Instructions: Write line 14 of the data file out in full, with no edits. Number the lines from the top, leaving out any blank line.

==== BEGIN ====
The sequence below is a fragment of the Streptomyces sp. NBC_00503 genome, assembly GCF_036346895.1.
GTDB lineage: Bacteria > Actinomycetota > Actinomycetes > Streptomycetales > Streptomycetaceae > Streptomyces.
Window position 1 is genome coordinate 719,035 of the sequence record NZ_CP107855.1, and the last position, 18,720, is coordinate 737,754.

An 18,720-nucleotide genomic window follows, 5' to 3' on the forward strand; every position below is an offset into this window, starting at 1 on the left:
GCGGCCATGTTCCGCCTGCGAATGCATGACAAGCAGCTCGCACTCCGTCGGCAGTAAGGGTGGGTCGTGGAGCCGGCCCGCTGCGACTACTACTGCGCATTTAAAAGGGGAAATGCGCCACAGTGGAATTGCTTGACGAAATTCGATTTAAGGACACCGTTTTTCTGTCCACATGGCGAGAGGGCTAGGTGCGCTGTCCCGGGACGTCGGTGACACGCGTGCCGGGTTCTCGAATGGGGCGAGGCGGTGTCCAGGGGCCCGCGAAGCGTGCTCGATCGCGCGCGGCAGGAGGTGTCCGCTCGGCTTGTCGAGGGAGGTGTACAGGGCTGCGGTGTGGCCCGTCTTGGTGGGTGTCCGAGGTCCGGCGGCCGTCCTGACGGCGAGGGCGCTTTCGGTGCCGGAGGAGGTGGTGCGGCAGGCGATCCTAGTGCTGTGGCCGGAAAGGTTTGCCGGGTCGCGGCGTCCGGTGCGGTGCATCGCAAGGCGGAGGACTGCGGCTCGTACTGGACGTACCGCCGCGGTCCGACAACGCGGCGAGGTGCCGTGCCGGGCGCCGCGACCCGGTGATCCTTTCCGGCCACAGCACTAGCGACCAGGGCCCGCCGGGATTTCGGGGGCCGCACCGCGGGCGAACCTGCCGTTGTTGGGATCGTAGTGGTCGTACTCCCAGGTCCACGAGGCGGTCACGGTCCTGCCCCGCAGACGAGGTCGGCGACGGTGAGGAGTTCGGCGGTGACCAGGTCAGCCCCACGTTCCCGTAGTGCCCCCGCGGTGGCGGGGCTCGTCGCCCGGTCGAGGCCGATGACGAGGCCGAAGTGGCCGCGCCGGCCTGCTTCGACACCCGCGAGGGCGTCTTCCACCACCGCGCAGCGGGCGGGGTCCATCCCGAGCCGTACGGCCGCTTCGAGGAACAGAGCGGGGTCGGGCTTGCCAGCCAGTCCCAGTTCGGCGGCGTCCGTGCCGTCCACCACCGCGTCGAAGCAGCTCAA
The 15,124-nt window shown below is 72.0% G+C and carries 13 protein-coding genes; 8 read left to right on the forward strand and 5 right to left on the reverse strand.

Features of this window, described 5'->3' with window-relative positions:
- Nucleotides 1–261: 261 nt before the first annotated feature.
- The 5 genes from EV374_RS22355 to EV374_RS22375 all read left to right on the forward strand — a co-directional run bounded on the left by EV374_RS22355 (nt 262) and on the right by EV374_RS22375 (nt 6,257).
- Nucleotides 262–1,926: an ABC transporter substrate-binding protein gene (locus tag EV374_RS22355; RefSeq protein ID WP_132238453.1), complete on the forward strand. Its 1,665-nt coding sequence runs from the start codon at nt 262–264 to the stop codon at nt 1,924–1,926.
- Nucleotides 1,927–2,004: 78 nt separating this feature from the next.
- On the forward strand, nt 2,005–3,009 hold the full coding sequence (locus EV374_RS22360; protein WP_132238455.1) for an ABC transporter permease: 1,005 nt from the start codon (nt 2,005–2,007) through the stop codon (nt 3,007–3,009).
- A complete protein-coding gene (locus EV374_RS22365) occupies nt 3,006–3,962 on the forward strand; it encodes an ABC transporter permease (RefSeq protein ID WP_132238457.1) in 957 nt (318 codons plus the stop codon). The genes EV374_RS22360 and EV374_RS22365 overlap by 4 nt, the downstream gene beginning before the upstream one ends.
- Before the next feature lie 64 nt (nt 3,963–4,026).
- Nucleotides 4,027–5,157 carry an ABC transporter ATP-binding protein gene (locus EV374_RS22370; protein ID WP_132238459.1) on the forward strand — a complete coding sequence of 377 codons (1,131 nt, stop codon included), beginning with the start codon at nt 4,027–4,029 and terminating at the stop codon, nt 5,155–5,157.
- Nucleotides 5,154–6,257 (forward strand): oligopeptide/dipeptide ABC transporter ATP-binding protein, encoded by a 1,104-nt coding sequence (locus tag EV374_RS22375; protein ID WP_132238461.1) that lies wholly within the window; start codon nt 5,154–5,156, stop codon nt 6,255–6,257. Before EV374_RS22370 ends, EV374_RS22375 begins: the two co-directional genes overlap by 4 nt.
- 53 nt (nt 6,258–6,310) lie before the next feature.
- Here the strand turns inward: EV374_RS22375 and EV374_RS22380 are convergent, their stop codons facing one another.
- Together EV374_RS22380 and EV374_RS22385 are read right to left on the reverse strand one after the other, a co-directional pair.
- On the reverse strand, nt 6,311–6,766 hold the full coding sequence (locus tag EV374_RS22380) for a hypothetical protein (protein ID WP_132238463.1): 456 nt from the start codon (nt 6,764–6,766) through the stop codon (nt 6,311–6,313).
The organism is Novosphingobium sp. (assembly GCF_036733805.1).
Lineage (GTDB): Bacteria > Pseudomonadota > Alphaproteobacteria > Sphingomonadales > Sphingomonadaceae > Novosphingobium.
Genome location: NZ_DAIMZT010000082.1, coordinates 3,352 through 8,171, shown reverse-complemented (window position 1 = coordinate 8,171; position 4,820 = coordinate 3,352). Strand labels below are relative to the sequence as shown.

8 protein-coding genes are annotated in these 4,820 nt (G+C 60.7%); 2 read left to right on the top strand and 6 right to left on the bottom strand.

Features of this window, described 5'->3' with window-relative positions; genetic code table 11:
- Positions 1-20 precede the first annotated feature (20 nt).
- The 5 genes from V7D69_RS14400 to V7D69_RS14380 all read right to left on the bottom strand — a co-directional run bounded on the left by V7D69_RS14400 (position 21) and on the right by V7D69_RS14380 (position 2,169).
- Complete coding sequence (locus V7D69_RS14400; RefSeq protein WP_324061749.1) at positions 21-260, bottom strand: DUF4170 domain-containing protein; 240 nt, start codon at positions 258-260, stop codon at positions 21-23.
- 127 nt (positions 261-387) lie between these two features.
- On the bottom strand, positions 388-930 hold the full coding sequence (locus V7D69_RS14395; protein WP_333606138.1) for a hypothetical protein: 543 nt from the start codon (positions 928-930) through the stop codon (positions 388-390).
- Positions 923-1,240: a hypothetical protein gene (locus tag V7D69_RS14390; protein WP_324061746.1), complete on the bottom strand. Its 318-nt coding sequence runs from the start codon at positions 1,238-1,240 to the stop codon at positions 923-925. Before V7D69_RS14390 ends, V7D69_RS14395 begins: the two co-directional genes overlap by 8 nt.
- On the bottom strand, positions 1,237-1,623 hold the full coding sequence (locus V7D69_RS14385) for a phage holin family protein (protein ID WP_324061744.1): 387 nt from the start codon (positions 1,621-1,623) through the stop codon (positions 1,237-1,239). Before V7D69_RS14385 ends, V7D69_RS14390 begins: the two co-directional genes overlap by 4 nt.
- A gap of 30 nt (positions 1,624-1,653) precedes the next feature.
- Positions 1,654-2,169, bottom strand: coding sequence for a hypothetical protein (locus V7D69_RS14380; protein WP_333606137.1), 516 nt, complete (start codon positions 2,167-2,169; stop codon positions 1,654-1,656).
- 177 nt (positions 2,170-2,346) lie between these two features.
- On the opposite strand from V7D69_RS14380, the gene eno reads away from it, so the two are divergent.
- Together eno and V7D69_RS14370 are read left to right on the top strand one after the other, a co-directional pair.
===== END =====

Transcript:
- Before the next feature lie 64 nt (nt 3,963–4,026).